On Monday, May 25 2020 in Minneapolis, USA, George Floyd, a black man in his 40s, died as a police officer held him down in the street, with his knee to his neck.
The incident, which was captured on video, has sparked protests and an international outcry.
Here, Professor Donna Chambers from the University of Sunderland, an expert in representations of race/gender, looks back on the frightening history of race killings in the US and asks when will we truly understand that #BlackLivesMatter.
The death of George Floyd has led to the usual cries of outrage and mass demonstrations by the black community in America who are demanding justice.
The incident is sadly just the latest in a long string of unarmed black men who have died at the hands of white law enforcement officers or vigilantes.
The outpourings of grief from the family and friends of the deceased, the mass demonstrations and the public cries of outrage and calls for justice after every such killing is reminiscent of the scenes that accompany mass shootings in America where the ubiquitous arguments about gun control once more take centre stage.
Then time passes, public anger dissipates, the stories disappear from the media and things go back to normal. Until the next mass shooting or the next police murder of another unarmed black man when the cycle begins again….
However, the killing of black people in America dates from the early slavery years in the 17th Century, to the days of the Jim Crow Laws which lasted from the late 19th – mid 20th centuries and which legitimized racial segregation in the USA, to the Civil Rights Movement in the 1940s to the end of the 1960s.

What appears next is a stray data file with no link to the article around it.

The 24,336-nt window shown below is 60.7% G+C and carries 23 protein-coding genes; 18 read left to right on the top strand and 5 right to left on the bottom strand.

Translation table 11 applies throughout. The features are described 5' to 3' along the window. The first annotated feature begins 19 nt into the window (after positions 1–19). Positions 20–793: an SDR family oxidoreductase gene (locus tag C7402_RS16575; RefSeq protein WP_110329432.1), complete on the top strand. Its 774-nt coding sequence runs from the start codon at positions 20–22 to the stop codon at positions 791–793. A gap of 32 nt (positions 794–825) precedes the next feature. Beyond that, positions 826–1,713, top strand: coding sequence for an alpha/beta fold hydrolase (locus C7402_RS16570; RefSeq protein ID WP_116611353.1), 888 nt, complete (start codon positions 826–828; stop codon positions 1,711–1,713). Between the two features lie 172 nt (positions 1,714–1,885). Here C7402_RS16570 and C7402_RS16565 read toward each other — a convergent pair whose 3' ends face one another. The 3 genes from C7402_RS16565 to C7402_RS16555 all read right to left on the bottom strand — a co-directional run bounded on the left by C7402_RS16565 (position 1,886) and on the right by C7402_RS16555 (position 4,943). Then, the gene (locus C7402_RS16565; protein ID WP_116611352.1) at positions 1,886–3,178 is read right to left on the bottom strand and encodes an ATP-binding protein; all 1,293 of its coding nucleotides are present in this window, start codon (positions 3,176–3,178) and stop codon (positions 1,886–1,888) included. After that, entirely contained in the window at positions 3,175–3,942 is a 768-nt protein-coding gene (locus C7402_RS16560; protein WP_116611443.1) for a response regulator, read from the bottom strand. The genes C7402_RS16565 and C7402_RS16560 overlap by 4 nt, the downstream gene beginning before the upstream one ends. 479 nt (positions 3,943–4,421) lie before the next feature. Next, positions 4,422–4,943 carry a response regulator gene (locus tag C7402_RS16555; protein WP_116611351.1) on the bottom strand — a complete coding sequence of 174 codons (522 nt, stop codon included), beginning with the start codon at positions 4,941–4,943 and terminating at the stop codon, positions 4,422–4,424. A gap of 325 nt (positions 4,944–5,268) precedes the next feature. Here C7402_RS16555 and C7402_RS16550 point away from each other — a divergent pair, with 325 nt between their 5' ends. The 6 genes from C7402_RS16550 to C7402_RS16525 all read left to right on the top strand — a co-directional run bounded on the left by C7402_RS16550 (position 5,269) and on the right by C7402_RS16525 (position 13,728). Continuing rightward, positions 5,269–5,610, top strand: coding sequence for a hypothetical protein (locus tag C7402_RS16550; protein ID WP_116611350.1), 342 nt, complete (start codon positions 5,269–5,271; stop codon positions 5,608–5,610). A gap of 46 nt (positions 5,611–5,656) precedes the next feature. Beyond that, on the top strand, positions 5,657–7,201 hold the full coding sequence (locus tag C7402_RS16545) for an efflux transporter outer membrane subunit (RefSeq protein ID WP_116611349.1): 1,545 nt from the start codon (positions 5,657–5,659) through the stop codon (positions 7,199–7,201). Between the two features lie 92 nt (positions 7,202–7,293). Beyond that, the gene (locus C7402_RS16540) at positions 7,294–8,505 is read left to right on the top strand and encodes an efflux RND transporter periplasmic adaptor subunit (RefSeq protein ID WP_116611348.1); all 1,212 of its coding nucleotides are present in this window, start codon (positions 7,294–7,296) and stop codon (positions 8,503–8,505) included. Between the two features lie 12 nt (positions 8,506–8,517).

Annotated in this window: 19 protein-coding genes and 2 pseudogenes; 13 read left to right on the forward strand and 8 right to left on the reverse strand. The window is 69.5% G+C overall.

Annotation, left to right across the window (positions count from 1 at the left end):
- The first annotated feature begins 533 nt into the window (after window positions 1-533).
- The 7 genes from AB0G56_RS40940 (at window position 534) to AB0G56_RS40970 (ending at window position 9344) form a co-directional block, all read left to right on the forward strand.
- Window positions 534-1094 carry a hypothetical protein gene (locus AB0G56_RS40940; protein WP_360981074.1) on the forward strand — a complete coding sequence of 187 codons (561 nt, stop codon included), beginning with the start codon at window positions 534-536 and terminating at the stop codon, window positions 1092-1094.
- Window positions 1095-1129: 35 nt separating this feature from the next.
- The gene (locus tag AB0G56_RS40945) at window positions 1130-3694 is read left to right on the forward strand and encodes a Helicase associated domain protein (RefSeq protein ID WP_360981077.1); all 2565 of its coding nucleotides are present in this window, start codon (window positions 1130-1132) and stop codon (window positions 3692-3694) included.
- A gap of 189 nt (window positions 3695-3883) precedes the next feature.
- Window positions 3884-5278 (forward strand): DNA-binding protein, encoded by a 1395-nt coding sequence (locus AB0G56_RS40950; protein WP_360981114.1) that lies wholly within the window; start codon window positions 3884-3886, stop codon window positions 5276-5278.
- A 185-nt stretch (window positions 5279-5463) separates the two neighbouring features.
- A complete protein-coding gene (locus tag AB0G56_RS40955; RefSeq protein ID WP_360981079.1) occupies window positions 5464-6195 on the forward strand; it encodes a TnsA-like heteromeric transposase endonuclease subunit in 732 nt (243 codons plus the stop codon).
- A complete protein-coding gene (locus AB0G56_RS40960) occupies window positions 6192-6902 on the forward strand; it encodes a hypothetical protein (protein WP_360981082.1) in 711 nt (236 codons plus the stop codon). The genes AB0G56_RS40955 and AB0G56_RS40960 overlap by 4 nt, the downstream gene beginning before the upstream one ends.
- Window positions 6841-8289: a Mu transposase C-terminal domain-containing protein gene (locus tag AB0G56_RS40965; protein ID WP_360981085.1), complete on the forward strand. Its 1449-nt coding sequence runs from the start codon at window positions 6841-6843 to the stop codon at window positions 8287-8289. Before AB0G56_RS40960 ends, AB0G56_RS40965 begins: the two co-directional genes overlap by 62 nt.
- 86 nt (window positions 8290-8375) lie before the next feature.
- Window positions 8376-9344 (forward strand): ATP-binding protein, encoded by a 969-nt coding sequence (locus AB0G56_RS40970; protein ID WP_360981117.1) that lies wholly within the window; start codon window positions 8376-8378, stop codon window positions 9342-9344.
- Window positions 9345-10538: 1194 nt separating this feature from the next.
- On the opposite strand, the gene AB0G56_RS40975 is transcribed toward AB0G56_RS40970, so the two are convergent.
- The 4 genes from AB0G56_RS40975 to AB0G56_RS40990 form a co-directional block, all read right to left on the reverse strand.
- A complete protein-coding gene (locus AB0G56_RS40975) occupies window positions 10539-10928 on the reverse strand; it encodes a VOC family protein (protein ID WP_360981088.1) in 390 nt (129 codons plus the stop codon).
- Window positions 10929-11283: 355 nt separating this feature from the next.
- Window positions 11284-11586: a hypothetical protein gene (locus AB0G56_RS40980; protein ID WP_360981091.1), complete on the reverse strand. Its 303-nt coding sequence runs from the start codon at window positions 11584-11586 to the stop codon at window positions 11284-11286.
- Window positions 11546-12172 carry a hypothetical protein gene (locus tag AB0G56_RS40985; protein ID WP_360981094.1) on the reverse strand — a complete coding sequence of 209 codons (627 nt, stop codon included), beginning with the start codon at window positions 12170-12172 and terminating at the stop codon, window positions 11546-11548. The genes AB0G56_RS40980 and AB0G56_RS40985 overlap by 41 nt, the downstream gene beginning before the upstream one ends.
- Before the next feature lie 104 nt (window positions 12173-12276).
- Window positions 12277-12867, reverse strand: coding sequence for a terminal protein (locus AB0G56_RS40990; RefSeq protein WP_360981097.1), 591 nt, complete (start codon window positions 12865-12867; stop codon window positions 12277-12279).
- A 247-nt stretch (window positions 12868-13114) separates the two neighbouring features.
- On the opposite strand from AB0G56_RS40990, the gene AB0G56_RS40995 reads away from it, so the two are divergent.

In more recent times while incidents of black people - particularly black men - being lynched by members of the Ku Klux Klan in acts of ritualistic violence, have all but disappeared in the USA, black oppression continues but manifests itself in new guises, whether that be the disproportionate number of black men who are incarcerated, the high levels of unemployment, poverty and homelessness amongst black people, the higher numbers of black women who die in childbirth and today, the disproportionate number of black people who have died from the Coronavirus.
It is true to say that the relationship between the black male community in the USA and the police is fraught and uneasy and is underpinned by historical myths, stereotypes, and racist ideologies about the nature of the black body.
When this is combined with notions of class and gender, it becomes a very potent and dangerous cocktail which is often more detrimental to black male bodies. In America it seems that being a black man is synonymous with being a criminal.
Recent murders of black men by white police officers/vigilantes which have led to public explosions of outrage from the black community include:
2012 – Trayvon Martin
2014 – Eric Garner; Michael Brown; Akai Gurley; Tamir Rice; Laquan McDonald
2015 – Walter Scott; Tony Robinson; Freddie Gray
2018 – Botham Shem Dean; Stephen Clarke
2019 – Anton Sterling
It was in response to the murder of Trayvon Martin in 2012 and the subsequent acquittal of his white assailant George Zimmerman that #BlackLivesMatter was formed and according to their website their mission is to “eradicate white supremacy and build local power to intervene in violence inflicted on Black communities by the state and vigilantes”.
The founders of this movement wanted to create a space for “black imagination and innovation by combating and counteracting acts of violence’. #BlackLivesMatter has now expanded from America and includes branches in the UK and in Canada.
Evidently the killing of black men by the police has a long history in America and it also has contemporary relevance. However, it is important to highlight the role that social media has played in bringing what has long existed in the shadows into the light.
Indeed, according to Darryl Pincknay “social media have removed the filters that used to protect white America from what it didn’t want to see”.
Returning to the killing of George Floyd, Minneapolis Mayor Jacob Frey stated that “being black in America should not be a death sentence”.
But sadly, all too often it is.